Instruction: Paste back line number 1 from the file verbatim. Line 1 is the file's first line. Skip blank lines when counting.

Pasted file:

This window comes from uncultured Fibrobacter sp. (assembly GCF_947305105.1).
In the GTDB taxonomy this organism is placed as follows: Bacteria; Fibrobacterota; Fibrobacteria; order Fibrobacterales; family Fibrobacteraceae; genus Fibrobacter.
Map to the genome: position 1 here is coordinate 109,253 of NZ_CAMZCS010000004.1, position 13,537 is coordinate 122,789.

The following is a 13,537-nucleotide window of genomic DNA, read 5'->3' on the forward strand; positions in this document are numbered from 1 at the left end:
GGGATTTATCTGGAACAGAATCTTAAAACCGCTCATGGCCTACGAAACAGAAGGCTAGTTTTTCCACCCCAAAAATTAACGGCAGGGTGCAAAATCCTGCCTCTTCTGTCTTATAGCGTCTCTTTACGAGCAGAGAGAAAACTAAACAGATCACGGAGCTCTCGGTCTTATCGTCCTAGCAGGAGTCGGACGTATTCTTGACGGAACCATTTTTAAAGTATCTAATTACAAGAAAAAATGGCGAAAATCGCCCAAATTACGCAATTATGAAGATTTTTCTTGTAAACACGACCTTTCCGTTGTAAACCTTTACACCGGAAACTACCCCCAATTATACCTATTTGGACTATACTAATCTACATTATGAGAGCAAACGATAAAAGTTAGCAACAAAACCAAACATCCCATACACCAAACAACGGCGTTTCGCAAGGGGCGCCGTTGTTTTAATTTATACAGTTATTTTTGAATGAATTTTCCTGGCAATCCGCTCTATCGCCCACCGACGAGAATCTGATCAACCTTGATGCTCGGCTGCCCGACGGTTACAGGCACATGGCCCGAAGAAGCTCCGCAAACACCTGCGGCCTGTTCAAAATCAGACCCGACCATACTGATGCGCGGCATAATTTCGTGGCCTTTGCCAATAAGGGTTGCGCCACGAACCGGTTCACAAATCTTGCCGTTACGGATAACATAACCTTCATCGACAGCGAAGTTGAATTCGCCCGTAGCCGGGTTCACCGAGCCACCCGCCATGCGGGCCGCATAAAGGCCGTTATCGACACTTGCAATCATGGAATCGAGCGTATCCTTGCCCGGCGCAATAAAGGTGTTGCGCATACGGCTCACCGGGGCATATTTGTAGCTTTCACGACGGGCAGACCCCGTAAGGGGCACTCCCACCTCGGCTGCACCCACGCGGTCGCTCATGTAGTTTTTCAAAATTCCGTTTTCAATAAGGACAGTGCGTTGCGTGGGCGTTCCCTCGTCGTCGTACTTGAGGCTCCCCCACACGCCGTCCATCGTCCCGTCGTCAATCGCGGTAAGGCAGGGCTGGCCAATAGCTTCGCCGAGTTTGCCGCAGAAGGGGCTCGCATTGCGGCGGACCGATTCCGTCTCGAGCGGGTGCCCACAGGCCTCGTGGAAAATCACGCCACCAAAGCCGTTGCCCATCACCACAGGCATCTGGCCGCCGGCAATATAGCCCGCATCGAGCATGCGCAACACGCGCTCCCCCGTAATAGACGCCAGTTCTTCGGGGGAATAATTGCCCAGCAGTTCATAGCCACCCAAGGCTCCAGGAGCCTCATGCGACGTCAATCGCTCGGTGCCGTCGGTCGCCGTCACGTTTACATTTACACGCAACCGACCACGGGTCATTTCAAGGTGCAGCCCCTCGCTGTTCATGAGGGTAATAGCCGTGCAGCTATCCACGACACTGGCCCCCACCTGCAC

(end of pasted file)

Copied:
This window comes from uncultured Fibrobacter sp. (assembly GCF_947305105.1).